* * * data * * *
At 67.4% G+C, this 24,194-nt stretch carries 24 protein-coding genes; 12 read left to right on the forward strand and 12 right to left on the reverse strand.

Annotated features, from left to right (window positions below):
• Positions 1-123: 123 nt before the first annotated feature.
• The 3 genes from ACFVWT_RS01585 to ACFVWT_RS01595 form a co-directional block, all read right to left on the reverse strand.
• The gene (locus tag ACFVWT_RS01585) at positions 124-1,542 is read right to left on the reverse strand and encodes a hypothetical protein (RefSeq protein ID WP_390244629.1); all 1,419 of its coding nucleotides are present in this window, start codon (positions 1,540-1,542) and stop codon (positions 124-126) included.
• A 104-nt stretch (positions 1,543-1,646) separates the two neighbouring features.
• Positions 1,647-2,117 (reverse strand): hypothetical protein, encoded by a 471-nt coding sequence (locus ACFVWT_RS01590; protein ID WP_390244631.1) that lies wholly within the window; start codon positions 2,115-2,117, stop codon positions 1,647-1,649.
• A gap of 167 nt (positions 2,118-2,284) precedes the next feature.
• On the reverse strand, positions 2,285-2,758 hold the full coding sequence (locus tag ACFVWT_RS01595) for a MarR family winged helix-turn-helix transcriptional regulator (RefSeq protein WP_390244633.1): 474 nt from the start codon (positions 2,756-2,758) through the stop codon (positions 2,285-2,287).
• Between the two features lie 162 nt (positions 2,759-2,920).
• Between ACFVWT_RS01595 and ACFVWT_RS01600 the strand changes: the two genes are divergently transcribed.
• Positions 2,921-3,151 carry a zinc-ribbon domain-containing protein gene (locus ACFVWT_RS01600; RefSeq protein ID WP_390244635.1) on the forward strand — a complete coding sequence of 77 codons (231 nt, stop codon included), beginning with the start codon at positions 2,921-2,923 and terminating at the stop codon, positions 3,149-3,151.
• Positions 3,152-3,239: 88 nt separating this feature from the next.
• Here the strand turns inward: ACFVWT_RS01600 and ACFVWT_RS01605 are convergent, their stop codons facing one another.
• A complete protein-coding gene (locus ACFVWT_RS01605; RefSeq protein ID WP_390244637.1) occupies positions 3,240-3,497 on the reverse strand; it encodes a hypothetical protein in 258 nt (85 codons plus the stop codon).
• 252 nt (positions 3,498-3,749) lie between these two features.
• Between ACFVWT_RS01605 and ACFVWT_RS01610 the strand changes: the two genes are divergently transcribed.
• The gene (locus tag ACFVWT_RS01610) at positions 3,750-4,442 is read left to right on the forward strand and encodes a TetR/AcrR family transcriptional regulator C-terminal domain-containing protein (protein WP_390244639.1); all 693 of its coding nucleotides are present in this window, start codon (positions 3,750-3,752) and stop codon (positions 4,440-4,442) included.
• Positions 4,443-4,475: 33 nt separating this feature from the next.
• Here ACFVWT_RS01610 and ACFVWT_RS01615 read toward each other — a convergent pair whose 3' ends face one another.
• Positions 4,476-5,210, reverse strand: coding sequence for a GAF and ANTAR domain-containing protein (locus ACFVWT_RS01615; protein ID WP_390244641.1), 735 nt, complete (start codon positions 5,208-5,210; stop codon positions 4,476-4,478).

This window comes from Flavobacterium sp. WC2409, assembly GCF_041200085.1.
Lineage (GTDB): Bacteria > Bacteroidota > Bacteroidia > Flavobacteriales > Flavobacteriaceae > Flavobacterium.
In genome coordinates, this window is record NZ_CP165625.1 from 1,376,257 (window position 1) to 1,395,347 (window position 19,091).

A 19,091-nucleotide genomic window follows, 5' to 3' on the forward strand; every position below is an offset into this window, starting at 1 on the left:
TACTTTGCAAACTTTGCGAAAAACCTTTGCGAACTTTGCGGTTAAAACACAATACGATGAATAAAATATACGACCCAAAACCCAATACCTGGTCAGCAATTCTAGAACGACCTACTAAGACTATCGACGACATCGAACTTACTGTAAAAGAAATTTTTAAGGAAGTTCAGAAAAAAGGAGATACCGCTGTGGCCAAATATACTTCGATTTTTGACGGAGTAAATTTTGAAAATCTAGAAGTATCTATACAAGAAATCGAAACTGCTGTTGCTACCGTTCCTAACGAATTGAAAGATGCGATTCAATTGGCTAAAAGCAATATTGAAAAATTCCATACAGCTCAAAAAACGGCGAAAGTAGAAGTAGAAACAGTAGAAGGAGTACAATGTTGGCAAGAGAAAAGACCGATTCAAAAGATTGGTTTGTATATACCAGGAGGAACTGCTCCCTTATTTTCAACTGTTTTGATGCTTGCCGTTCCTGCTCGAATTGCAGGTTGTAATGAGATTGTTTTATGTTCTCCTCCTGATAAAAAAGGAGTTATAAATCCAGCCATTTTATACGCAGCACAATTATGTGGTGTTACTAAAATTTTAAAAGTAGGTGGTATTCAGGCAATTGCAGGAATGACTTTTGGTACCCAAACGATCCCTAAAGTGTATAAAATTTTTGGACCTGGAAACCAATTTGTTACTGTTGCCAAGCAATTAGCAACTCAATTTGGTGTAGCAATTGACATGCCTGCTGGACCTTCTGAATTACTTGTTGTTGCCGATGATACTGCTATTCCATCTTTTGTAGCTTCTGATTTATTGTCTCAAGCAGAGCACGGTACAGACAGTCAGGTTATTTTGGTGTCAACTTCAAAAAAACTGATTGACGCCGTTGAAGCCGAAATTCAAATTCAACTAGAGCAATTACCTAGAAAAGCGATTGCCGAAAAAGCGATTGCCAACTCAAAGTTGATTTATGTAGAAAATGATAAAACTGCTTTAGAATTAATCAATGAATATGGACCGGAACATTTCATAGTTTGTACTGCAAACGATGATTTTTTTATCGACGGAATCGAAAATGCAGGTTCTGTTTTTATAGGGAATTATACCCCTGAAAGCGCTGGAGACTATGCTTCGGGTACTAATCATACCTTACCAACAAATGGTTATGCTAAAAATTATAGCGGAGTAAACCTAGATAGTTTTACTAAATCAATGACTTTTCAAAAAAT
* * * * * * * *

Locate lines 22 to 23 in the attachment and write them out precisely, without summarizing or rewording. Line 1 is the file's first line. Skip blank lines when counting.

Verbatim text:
This window comes from Flavobacterium sp. WC2409, assembly GCF_041200085.1.
Lineage (GTDB): Bacteria > Bacteroidota > Bacteroidia > Flavobacteriales > Flavobacteriaceae > Flavobacterium.